There has been much angst in the payroll sector over what lies in store for employees who failed to update their W-4 forms to accommodate changes implemented by the Tax Cuts and Jobs Act. The angst was somewhat reduced by a January 16 (2019) news release from the IRS letting it be known that they are offering relief to underpaying taxpayers under certain conditions.
The relief is being offered in the form of no penalties assessed against regular wage earners who paid at least 85% of their 2018 federal tax liability through withholding. Self-employed individuals and others who pay estimated taxes will also be granted relief if they have met the minimum 85% threshold.
What It Means to You
If you are a standard employee who receives a regular paycheck after income tax and FICA contributions have been withheld, you may be eligible for the relief. The relief only applies if you underpaid your taxes for 2018. Here is a practical example of how it would work:
Let’s say you submitted a new W-4 form as advised by your employer. But when you prepare your taxes next month, you discover you still owe the government a few hundred dollars. You will still have to pay what you owe, but you will not have to pay any penalties if the amount you owe equals 15% or less of your total tax bill for the year.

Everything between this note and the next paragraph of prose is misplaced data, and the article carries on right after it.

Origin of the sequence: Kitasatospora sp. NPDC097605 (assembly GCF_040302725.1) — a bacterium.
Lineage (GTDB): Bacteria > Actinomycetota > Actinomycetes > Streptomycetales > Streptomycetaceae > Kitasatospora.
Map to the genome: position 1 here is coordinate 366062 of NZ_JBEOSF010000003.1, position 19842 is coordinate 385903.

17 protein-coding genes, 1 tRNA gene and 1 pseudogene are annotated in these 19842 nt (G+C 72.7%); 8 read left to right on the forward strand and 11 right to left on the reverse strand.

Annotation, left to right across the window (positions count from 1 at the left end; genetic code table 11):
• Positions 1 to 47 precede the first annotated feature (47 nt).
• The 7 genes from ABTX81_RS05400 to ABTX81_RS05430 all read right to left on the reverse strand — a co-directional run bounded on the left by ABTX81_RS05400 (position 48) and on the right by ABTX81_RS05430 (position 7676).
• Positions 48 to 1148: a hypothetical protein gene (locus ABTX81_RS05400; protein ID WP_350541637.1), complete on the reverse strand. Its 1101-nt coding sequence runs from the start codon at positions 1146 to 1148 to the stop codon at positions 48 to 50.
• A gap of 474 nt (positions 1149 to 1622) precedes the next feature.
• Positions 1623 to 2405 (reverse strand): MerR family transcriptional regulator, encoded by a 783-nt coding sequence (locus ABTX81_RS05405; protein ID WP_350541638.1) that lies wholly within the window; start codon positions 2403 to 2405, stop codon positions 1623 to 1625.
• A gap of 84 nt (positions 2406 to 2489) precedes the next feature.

In real numbers, let us assume your total tax bill for 2018 was $2,000. If you prepare your taxes and discover you still owe $300 or less, you won’t have to pay any penalties.
What It Means to Employers
The IRS offering relief to underpaying taxpayers has no direct impact on employers. However, there is an indirect impact. Ideally, employers would want to help their workers avoid owing taxes every spring by ensuring their withholding is correct. So the IRS announcement should motivate employers to check with their workers in relation to their 2018 taxes.
If the payroll department finds out that a number of employees came up short, they can offer to help those affected fill out new W-4 forms so that the problem isn’t repeated next year. Payroll departments can also offer training to workers covering the most common tax compliance issues.
Employers should, under no circumstances, assume that the IRS announcement relieves them of their responsibilities to withhold income tax and FICA contributions. It is the employer’s responsibility to withhold the correct amounts, report those amounts, and make income tax and FICA deposits on schedule dates.
Withholding and Incorrect W-4s
As a reminder to employers, they are also required to affect income tax and FICA withholding based on current W-4 information, even if they suspect that information is incorrect. Dallas-based payroll provider BenefitMall says there is even a procedure in place for withholding, reporting, and paying even when W-4 information is incomplete or missing altogether.
If you are an employer struggling to comply with the changes implemented by the Tax Cuts and Jobs Act, you might consider outsourcing your payroll to a third-party provider like BenefitMall. Payroll companies are the most qualified to handle your payroll because that is what they specialize in.
If you’re an employee and you’ve underpaid your taxes for 2018, you may not have to pay any additional penalties as long as your 2018 withholding equals at least 85% of your total tax liability. If you have not met the 85% threshold, there will be penalties imposed. In either case, you need to consider filling out a new W-4 form to guarantee your withholding amounts for 2019 are correct.